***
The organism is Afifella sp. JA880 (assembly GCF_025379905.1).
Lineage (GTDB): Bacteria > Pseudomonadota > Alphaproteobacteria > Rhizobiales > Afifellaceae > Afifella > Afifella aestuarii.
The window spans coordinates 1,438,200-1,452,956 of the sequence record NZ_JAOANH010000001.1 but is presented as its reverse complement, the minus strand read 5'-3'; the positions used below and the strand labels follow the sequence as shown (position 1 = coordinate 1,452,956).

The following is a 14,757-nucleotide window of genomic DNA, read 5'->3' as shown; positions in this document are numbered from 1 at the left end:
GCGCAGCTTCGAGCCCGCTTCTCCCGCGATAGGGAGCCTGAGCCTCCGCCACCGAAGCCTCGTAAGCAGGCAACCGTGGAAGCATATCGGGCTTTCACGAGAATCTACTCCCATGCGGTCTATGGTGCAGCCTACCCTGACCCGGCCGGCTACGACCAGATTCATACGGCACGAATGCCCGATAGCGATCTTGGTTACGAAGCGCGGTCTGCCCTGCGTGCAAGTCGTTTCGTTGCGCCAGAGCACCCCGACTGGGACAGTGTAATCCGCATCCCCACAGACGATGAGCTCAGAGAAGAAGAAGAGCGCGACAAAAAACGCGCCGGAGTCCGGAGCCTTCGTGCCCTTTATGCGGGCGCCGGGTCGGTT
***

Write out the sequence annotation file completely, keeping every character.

The organism is Afifella sp. JA880 (assembly GCF_025379905.1).
Lineage (GTDB): Bacteria > Pseudomonadota > Alphaproteobacteria > Rhizobiales > Afifellaceae > Afifella > Afifella aestuarii.
The window spans coordinates 1,438,200-1,452,956 of the sequence record NZ_JAOANH010000001.1 but is presented as its reverse complement, the minus strand read 5'-3'; the positions used below and the strand labels follow the sequence as shown (position 1 = coordinate 1,452,956).

The following is a 14,757-nucleotide window of genomic DNA, read 5'->3' as shown; positions in this document are numbered from 1 at the left end:
GCGCAGCTTCGAGCCCGCTTCTCCCGCGATAGGGAGCCTGAGCCTCCGCCACCGAAGCCTCGTAAGCAGGCAACCGTGGAAGCATATCGGGCTTTCACGAGAATCTACTCCCATGCGGTCTATGGTGCAGCCTACCCTGACCCGGCCGGCTACGACCAGATTCATACGGCACGAATGCCCGATAGCGATCTTGGTTACGAAGCGCGGTCTGCCCTGCGTGCAAGTCGTTTCGTTGCGCCAGAGCACCCCGACTGGGACAGTGTAATCCGCATCCCCACAGACGATGAGCTCAGAGAAGAAGAAGAGCGCGACAAAAAACGCGCCGGAGTCCGGAGCCTTCGTGCCCTTTATGCGGGCGCCGGGTCGGTT